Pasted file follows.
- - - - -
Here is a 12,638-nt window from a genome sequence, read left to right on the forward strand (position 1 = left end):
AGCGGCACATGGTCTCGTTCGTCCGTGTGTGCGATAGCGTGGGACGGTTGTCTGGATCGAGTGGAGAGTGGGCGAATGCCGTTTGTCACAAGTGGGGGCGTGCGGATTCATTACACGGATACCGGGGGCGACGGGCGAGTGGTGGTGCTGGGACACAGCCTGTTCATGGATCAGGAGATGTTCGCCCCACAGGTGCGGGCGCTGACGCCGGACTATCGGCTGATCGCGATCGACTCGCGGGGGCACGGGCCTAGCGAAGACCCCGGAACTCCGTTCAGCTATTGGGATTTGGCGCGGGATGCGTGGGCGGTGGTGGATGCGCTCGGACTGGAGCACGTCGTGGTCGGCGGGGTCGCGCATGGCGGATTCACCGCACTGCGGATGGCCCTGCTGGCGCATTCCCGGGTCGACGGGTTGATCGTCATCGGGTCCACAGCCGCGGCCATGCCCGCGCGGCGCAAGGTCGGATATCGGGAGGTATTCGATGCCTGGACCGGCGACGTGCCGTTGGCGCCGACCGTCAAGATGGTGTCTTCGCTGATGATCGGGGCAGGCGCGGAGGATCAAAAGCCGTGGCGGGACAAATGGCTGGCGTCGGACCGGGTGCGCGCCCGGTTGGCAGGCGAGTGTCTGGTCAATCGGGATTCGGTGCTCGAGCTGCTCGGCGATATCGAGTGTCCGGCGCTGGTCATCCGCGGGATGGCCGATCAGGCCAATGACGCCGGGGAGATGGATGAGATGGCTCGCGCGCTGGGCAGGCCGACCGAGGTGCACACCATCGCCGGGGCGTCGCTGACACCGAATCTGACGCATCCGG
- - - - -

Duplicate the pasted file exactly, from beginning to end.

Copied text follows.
Here is a 12,638-nt window from a genome sequence, read left to right on the forward strand (position 1 = left end):
AGCGGCACATGGTCTCGTTCGTCCGTGTGTGCGATAGCGTGGGACGGTTGTCTGGATCGAGTGGAGAGTGGGCGAATGCCGTTTGTCACAAGTGGGGGCGTGCGGATTCATTACACGGATACCGGGGGCGACGGGCGAGTGGTGGTGCTGGGACACAGCCTGTTCATGGATCAGGAGATGTTCGCCCCACAGGTGCGGGCGCTGACGCCGGACTATCGGCTGATCGCGATCGACTCGCGGGGGCACGGGCCTAGCGAAGACCCCGGAACTCCGTTCAGCTATTGGGATTTGGCGCGGGATGCGTGGGCGGTGGTGGATGCGCTCGGACTGGAGCACGTCGTGGTCGGCGGGGTCGCGCATGGCGGATTCACCGCACTGCGGATGGCCCTGCTGGCGCATTCCCGGGTCGACGGGTTGATCGTCATCGGGTCCACAGCCGCGGCCATGCCCGCGCGGCGCAAGGTCGGATATCGGGAGGTATTCGATGCCTGGACCGGCGACGTGCCGTTGGCGCCGACCGTCAAGATGGTGTCTTCGCTGATGATCGGGGCAGGCGCGGAGGATCAAAAGCCGTGGCGGGACAAATGGCTGGCGTCGGACCGGGTGCGCGCCCGGTTGGCAGGCGAGTGTCTGGTCAATCGGGATTCGGTGCTCGAGCTGCTCGGCGATATCGAGTGTCCGGCGCTGGTCATCCGCGGGATGGCCGATCAGGCCAATGACGCCGGGGAGATGGATGAGATGGCTCGCGCGCTGGGCAGGCCGACCGAGGTGCACACCATCGCCGGGGCGTCGCTGACACCGAATCTGACGCATCCGG